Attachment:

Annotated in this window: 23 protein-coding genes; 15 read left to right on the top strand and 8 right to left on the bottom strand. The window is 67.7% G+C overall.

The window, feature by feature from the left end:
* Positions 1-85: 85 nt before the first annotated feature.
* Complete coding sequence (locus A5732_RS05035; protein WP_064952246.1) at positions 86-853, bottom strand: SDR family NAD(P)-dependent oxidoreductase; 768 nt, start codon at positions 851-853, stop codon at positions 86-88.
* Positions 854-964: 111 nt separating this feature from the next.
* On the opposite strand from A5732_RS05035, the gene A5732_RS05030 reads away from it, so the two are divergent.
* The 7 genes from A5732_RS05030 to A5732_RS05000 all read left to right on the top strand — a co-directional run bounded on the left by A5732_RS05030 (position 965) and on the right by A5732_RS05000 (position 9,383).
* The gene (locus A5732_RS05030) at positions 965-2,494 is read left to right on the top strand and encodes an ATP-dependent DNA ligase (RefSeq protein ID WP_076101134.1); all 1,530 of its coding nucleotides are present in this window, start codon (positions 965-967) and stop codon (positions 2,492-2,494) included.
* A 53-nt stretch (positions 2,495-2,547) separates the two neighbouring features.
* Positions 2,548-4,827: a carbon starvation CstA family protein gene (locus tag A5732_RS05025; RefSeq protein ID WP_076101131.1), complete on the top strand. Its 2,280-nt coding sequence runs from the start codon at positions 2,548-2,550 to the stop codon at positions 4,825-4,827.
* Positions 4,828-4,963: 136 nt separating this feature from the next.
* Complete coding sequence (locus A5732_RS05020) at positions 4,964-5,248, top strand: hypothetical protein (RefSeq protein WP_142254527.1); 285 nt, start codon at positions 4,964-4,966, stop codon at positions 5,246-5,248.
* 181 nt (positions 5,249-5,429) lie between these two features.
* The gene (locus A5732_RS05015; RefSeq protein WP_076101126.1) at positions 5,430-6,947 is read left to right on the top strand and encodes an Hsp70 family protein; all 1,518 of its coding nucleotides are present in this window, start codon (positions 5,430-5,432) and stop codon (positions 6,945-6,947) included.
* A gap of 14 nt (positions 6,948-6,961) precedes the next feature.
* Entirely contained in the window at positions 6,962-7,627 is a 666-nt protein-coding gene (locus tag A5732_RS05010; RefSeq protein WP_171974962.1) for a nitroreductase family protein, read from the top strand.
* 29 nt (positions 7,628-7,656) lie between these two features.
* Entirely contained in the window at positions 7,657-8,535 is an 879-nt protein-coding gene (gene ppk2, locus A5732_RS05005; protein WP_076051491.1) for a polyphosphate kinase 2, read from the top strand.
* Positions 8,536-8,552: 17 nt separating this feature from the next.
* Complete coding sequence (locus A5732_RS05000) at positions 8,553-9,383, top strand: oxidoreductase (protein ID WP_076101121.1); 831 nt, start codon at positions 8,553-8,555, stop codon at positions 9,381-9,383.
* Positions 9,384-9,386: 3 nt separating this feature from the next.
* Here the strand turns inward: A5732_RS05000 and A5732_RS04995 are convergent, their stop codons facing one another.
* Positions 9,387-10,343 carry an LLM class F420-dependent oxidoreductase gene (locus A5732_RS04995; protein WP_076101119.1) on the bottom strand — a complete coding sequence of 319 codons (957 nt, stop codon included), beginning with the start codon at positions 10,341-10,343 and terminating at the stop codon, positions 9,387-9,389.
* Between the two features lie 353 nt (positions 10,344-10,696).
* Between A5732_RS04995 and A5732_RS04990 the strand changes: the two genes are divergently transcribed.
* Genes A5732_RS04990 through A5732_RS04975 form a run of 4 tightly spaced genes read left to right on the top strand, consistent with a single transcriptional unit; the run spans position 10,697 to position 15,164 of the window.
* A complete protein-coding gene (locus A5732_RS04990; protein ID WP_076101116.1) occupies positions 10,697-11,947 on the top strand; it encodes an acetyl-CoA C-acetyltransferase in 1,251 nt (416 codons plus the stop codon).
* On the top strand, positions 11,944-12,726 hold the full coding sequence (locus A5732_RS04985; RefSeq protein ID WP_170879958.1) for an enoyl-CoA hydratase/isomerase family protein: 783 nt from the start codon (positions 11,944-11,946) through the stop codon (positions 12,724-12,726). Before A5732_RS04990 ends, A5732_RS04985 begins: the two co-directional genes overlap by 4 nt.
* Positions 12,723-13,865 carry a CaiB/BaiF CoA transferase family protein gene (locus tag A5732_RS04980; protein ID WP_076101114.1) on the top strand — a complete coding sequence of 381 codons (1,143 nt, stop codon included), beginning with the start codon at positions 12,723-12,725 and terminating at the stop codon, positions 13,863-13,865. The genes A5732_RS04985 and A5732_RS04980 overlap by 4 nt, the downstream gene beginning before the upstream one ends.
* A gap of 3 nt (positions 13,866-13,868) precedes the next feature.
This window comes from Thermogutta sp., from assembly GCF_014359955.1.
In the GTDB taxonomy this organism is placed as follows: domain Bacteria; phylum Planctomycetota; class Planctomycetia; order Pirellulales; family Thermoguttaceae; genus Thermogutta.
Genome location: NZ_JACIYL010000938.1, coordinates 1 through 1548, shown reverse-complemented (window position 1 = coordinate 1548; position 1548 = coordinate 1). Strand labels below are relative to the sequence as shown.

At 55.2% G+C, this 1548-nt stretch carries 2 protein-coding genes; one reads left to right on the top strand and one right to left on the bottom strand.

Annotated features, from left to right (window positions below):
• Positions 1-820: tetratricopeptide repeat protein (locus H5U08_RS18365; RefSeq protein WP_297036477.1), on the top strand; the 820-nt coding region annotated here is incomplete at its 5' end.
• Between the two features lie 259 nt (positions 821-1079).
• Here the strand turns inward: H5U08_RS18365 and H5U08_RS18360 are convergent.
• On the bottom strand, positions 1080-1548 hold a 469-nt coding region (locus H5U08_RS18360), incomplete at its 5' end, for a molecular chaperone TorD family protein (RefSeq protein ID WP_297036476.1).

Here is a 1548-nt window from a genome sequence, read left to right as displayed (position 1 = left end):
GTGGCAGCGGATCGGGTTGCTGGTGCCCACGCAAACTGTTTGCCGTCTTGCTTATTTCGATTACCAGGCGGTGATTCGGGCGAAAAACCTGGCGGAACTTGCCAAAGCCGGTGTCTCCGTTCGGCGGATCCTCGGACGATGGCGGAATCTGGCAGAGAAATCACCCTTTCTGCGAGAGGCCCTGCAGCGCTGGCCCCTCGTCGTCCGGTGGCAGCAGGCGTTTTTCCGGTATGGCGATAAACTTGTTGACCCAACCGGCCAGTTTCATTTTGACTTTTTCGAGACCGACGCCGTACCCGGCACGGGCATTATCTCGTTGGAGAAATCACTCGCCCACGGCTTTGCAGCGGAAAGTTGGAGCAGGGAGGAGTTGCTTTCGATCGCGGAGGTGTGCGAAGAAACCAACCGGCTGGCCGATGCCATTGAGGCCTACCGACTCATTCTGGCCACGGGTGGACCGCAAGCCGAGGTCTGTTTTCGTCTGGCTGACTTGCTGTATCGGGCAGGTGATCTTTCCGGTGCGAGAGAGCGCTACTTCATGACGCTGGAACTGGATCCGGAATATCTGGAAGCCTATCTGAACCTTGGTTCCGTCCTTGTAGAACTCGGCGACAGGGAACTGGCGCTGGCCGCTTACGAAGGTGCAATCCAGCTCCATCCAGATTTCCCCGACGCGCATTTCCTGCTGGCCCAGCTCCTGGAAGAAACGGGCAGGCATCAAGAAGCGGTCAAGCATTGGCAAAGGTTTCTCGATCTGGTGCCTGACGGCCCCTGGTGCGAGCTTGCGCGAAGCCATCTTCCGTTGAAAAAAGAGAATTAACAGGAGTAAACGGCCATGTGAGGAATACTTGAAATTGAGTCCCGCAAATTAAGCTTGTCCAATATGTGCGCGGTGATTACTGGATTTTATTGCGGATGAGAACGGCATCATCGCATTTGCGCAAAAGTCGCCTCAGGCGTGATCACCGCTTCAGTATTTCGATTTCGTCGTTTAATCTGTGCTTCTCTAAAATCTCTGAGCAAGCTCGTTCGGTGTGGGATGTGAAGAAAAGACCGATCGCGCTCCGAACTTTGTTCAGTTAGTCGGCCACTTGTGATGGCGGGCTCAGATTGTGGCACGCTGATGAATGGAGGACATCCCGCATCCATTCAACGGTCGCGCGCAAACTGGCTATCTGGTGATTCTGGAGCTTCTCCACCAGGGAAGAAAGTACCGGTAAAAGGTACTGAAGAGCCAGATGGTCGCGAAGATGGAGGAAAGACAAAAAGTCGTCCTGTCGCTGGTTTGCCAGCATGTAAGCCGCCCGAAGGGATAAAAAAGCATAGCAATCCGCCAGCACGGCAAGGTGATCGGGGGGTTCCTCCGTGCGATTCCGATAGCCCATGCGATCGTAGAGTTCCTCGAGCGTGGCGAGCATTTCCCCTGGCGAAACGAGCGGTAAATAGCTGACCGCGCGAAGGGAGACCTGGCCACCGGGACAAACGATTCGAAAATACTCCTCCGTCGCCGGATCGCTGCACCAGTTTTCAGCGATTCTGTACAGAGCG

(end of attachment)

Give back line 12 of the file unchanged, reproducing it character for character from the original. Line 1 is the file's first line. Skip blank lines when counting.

* Complete coding sequence (locus A5732_RS05020) at positions 4,964-5,248, top strand: hypothetical protein (RefSeq protein WP_142254527.1); 285 nt, start codon at positions 4,964-4,966, stop codon at positions 5,246-5,248.